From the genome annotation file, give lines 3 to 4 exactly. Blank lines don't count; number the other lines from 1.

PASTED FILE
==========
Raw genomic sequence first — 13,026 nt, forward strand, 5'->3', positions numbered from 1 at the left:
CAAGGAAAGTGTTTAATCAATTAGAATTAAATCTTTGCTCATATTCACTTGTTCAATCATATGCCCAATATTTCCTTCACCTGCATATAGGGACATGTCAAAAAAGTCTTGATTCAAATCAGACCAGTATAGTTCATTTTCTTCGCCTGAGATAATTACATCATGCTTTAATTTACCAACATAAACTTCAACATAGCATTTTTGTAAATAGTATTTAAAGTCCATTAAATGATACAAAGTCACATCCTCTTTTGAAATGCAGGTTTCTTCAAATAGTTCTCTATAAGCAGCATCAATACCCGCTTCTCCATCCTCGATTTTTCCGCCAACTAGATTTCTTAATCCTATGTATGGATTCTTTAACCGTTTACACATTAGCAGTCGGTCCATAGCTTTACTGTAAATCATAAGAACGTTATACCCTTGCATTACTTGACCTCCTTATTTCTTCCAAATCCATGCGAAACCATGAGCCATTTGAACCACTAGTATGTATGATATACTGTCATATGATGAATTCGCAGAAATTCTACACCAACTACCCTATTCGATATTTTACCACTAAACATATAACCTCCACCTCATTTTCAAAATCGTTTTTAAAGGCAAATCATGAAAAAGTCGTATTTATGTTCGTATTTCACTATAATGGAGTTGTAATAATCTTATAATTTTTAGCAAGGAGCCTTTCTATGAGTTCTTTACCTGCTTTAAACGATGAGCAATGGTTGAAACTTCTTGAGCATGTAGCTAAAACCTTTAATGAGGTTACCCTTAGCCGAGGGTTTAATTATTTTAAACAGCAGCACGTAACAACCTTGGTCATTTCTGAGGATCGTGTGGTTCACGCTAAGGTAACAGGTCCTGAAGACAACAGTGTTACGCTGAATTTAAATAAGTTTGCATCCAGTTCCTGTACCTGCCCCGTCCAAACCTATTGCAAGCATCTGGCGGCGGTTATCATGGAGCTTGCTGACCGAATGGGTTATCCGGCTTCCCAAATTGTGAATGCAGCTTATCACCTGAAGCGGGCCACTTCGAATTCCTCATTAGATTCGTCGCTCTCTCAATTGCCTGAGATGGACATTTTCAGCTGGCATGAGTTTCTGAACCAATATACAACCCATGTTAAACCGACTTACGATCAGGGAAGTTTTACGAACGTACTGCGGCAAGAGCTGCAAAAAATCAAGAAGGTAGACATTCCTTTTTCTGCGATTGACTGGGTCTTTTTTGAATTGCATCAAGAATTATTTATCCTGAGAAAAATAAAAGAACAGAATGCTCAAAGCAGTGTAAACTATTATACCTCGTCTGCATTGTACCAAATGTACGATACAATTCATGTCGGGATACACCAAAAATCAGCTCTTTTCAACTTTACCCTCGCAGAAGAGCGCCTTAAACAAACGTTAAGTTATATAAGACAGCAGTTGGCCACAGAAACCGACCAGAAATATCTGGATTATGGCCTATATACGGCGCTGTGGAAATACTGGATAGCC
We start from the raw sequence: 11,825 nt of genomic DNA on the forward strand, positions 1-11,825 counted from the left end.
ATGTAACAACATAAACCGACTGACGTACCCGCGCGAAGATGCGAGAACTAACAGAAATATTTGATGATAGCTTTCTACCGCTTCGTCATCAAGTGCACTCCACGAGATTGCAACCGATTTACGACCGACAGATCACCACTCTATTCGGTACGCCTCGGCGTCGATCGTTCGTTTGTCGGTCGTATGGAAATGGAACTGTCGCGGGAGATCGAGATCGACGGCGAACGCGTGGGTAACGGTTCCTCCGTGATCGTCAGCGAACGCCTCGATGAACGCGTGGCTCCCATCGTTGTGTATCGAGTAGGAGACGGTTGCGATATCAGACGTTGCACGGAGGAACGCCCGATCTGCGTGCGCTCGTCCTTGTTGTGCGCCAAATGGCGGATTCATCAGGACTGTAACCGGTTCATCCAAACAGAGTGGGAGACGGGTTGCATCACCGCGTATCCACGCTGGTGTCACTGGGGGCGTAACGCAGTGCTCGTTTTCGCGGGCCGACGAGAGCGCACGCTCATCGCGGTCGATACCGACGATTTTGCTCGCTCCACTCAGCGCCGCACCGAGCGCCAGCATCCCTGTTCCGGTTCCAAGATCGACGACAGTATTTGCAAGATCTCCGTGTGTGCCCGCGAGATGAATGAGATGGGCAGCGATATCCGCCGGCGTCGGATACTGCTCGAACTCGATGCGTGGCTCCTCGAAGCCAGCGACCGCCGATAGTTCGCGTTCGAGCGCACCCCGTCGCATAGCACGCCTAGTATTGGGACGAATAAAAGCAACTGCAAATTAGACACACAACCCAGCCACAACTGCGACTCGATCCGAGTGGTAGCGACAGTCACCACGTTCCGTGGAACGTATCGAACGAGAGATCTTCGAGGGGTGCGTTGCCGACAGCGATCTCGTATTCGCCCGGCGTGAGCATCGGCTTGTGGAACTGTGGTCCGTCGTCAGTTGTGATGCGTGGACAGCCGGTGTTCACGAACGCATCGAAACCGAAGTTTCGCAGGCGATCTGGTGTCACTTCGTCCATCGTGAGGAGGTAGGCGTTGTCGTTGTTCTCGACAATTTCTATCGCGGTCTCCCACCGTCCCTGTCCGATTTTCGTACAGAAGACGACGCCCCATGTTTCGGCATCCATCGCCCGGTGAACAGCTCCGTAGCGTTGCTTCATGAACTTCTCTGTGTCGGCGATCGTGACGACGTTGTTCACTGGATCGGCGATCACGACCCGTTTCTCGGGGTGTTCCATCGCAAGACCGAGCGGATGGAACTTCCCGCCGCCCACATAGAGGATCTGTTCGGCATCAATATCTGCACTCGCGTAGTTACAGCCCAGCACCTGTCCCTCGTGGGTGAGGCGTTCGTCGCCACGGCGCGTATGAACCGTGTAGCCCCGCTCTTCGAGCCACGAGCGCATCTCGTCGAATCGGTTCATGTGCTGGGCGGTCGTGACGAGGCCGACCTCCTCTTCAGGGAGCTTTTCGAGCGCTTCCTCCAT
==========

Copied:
We start from the raw sequence: 11,825 nt of genomic DNA on the forward strand, positions 1-11,825 counted from the left end.
ATGTAACAACATAAACCGACTGACGTACCCGCGCGAAGATGCGAGAACTAACAGAAATATTTGATGATAGCTTTCTACCGCTTCGTCATCAAGTGCACTCCACGAGATTGCAACCGATTTACGACCGACAGATCACCACTCTATTCGGTACGCCTCGGCGTCGATCGTTCGTTTGTCGGTCGTATGGAAATGGAACTGTCGCGGGAGATCGAGATCGACGGCGAACGCGTGGGTAACGGTTCCTCCGTGATCGTCAGCGAACGCCTCGATGAACGCGTGGCTCCCATCGTTGTGTATCGAGTAGGAGACGGTTGCGATATCAGACGTTGCACGGAGGAACGCCCGATCTGCGTGCGCTCGTCCTTGTTGTGCGCCAAATGGCGGATTCATCAGGACTGTAACCGGTTCATCCAAACAGAGTGGGAGACGGGTTGCATCACCGCGTATCCACGCTGGTGTCACTGGGGGCGTAACGCAGTGCTCGTTTTCGCGGGCCGACGAGAGCGCACGCTCATCGCGGTCGATACCGACGATTTTGCTCGCTCCACTCAGCGCCGCACCGAGCGCCAGCATCCCTGTTCCGGTTCCAAGATCGACGACAGTATTTGCAAGATCTCCGTGTGTGCCCGCGAGATGAATGAGATGGGCAGCGATATCCGCCGGCGTCGGATACTGCTCGAACTCGATGCGTGGCTCCTCGAAGCCAGCGACCGCCGATAGTTCGCGTTCGAGCGCACCCCGTCGCATAGCACGCCTAGTATTGGGACGAATAAAAGCAACTGCAAATTAGACACACAACCCAGCCACAACTGCGACTCGATCCGAGTGGTAGCGACAGTCACCACGTTCCGTGGAACGTATCGAACGAGAGATCTTCGAGGGGTGCGTTGCCGACAGCGATCTCGTATTCGCCCGGCGTGAGCATCGGCTTGTGGAACTGTGGTCCGTCGTCAGTTGTGATGCGTGGACAGCCGGTGTTCACGAACGCATCGAAACCGAAGTTTCGCAGGCGATCTGGTGTCACTTCGTCCATCGTGAGGAGGTAGGCGTTGTCGTTGTTCTCGACAATTTCTATCGCGGTCTCCCACCGTCCCTGTCCGATTTTCGTACAGAAGACGACGCCCCATGTTTCGGCATCCATCGCCCGGTGAACAGCTCCGTAGCGTTGCTTCATGAACTTCTCTGTGTCGGCGATCGTGACGACGTTGTTCACTGGATCGGCGATCACGACCCGTTTCTCGGGGTGTTCCATCGCAAGACCGAGCGGATGGAACTTCCCGCCGCCCACATAGAGGATCTGTTCGGCATCAATATCTGCACTCGCGTAGTTACAGCCCAGCACCTGTCCCTCGTGGGTGAGGCGTTCGTCGCCACGGCGCGTATGAACCGTGTAGCCCCGCTCTTCGAGCCACGAGCGCATCTCGTCGAATCGGTTCATGTGCTGGGCGGTCGTGACGAGGCCGACCTCCTCTTCAGGGAGCTTTTCGAGCGCTTCCTCCAT